This brings us to the cost to the patient that underlies a chronic illness diagnosis. Despite Medicare in the US, the patient must take on a significant financial burden even if they are otherwise insured. For example, patients with diabetes often have out-of-pocket expenses of upwards of $1500 per month [6]. To compound the cost, those who suffer from chronic illnesses often find themselves too sick or unable to work and they enter into a vicious cycle of balancing cost with health; the pressure to change their lifestyle; and their everyday family and social life.

The increase in chronic disease diagnoses has the healthcare system bearing witness to a paradigm shift as individuals strive for normalcy by avoiding hospital care in favor of home healthcare and preventative options. People want to take an active role in managing their own health and be a part of the conversation. They want support and daily reinforcement that will help them prevent, manage, and treat chronic diseases in the comfort of their own homes. This desire has led to the development and introduction of portable and medical wearables. Mobile, or remote, medical grade devices can empower patients by giving them the tools they need to:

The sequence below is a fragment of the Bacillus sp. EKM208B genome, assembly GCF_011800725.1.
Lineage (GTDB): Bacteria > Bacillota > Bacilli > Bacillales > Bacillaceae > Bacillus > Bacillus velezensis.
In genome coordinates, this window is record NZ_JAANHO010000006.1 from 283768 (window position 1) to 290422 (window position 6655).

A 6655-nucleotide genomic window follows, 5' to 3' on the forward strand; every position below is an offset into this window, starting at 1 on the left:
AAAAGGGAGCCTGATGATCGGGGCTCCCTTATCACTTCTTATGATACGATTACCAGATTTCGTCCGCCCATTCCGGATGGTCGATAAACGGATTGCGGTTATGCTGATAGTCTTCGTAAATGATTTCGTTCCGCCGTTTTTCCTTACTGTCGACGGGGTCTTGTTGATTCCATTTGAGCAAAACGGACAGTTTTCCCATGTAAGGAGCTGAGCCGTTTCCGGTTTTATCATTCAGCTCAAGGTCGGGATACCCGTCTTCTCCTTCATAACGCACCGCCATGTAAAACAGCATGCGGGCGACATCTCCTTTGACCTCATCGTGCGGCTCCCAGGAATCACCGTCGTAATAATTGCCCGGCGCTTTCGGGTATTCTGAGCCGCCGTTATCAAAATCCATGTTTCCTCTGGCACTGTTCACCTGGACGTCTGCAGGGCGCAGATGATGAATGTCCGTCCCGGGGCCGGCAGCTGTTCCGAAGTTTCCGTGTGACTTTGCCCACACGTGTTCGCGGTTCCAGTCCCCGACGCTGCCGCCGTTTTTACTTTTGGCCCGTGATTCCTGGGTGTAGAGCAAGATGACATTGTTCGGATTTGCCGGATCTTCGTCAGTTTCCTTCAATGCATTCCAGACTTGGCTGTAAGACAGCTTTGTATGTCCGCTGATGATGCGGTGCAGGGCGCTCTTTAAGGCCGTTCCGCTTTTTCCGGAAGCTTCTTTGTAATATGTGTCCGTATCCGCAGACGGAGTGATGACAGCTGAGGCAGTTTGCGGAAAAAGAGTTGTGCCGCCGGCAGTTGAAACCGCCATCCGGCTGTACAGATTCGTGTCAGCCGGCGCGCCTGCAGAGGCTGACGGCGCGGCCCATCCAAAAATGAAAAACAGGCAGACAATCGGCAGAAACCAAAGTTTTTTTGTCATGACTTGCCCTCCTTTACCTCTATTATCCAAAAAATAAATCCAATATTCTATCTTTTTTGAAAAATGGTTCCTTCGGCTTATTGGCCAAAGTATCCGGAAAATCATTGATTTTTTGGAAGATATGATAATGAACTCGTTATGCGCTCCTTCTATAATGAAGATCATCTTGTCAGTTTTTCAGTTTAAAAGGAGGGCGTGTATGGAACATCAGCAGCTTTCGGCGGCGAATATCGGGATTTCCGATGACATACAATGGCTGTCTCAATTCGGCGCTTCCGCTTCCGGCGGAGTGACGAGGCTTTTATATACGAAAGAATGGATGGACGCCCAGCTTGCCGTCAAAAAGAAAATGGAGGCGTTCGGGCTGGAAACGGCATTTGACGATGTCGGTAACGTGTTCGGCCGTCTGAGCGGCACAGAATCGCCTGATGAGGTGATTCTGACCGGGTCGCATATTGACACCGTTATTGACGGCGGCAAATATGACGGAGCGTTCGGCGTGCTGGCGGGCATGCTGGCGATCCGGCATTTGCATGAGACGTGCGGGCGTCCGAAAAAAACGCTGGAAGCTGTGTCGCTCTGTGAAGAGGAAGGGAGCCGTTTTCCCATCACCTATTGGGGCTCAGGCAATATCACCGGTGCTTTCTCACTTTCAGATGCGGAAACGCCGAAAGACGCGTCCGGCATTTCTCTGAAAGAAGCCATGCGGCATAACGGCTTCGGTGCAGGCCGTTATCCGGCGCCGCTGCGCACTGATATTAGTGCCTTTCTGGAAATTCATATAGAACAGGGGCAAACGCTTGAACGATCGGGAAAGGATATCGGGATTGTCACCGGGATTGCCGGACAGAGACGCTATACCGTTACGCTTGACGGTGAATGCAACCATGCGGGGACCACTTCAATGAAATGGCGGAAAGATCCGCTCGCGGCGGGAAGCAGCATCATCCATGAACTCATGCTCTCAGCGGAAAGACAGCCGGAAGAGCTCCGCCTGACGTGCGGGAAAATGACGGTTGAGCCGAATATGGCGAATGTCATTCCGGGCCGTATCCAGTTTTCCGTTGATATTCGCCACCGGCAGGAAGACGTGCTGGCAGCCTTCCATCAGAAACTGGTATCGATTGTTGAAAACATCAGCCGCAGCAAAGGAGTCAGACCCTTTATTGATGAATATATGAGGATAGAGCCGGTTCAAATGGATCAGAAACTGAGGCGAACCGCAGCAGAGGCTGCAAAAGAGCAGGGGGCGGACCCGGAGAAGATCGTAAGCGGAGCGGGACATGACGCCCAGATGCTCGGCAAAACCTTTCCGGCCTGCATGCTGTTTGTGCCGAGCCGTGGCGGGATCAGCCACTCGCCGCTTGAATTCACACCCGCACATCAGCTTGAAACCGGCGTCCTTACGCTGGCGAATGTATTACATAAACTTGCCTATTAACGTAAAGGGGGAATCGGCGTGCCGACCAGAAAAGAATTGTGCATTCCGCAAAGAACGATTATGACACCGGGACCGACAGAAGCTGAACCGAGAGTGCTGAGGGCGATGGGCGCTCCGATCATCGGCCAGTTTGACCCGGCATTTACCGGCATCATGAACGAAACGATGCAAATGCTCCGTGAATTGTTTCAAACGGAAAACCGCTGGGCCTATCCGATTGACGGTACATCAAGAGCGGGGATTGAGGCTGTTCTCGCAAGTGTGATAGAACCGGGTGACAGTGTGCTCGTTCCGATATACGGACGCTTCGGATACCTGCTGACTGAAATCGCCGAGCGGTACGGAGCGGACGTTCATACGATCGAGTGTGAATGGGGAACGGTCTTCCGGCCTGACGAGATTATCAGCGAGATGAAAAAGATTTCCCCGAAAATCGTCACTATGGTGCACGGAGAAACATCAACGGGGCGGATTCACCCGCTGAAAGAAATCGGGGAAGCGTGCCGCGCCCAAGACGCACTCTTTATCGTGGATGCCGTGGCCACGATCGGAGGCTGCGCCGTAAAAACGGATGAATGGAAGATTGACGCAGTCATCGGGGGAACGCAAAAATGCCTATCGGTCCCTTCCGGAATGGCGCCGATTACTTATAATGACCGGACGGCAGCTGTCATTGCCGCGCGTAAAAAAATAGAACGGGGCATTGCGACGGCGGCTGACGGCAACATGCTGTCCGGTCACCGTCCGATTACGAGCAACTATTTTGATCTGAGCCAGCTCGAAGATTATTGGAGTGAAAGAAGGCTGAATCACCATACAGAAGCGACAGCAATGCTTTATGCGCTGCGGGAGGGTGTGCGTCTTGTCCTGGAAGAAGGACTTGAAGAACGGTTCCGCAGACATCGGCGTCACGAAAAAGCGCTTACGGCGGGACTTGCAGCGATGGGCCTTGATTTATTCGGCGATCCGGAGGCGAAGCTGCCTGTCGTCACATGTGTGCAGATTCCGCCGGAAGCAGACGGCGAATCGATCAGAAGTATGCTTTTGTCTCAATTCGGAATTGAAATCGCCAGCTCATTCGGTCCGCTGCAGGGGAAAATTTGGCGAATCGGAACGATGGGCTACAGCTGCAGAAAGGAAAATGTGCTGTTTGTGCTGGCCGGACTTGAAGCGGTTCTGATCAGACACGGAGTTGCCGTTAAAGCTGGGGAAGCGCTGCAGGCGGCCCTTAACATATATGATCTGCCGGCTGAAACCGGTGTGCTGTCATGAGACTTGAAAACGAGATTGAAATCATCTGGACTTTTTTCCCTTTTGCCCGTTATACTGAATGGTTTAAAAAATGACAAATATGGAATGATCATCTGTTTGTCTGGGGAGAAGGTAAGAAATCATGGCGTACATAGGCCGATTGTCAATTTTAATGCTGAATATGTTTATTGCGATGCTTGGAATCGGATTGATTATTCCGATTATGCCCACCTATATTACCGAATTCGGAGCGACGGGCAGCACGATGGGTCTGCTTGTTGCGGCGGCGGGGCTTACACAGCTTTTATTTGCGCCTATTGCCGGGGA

1. Understand and engage with their own health.
  2. Adhere to their lifestyle change challenges by offering them constant relevant feedback.
  3. Transform their previous subordinate relationship with their physician to a partnership that is engaged in working towards the same health goals.

So how do we go about encouraging preventative care? Well, patients bring those medical-grade devices into the home before they become another chronic disease statistic; in other words, before they become long-term patients. Since wearable fitness devices, such as the FitBit, began to appear on the market, it has become apparent that young people, healthy or not, want to become involved in their health; they want to build a healthy future for themselves, their community, and their own children. Getting people to participate in preventative health strategies before they become chronic disease patients will not only help to unburden the healthcare system, but in their proactivity and in the data that their use of medical wearables will provide, today’s concerned parents and grandparents can help to ensure the wellness of future generations.